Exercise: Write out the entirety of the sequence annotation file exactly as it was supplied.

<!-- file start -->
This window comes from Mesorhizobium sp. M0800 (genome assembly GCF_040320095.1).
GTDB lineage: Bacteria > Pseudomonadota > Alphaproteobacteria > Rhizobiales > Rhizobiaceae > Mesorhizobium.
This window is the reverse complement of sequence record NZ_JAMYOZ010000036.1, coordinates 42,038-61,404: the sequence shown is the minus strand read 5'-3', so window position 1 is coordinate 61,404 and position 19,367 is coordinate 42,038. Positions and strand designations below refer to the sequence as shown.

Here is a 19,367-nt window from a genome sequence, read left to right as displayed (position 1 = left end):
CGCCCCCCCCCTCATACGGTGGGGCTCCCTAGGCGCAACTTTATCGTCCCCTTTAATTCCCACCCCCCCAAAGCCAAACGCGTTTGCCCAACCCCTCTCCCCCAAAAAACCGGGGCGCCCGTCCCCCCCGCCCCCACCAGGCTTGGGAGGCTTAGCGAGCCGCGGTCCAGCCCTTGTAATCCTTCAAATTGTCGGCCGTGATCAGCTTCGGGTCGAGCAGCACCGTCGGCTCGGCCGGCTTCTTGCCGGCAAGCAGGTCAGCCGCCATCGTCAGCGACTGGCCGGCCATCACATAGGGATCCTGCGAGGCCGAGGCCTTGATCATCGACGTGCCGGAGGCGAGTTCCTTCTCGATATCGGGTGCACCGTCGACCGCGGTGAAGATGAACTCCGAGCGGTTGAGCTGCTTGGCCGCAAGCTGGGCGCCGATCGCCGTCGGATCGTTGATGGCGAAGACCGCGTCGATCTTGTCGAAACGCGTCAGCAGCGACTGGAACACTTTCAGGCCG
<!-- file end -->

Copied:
This window comes from Mesorhizobium sp. M0800 (genome assembly GCF_040320095.1).
GTDB lineage: Bacteria > Pseudomonadota > Alphaproteobacteria > Rhizobiales > Rhizobiaceae > Mesorhizobium.
This window is the reverse complement of sequence record NZ_JAMYOZ010000036.1, coordinates 42,038-61,404: the sequence shown is the minus strand read 5'-3', so window position 1 is coordinate 61,404 and position 19,367 is coordinate 42,038. Positions and strand designations below refer to the sequence as shown.

Here is a 19,367-nt window from a genome sequence, read left to right as displayed (position 1 = left end):
CGCCCCCCCCCTCATACGGTGGGGCTCCCTAGGCGCAACTTTATCGTCCCCTTTAATTCCCACCCCCCCAAAGCCAAACGCGTTTGCCCAACCCCTCTCCCCCAAAAAACCGGGGCGCCCGTCCCCCCCGCCCCCACCAGGCTTGGGAGGCTTAGCGAGCCGCGGTCCAGCCCTTGTAATCCTTCAAATTGTCGGCCGTGATCAGCTTCGGGTCGAGCAGCACCGTCGGCTCGGCCGGCTTCTTGCCGGCAAGCAGGTCAGCCGCCATCGTCAGCGACTGGCCGGCCATCACATAGGGATCCTGCGAGGCCGAGGCCTTGATCATCGACGTGCCGGAGGCGAGTTCCTTCTCGATATCGGGTGCACCGTCGACCGCGGTGAAGATGAACTCCGAGCGGTTGAGCTGCTTGGCCGCAAGCTGGGCGCCGATCGCCGTCGGATCGTTGATGGCGAAGACCGCGTCGATCTTGTCGAAACGCGTCAGCAGCGACTGGAACACTTTCAGGCCG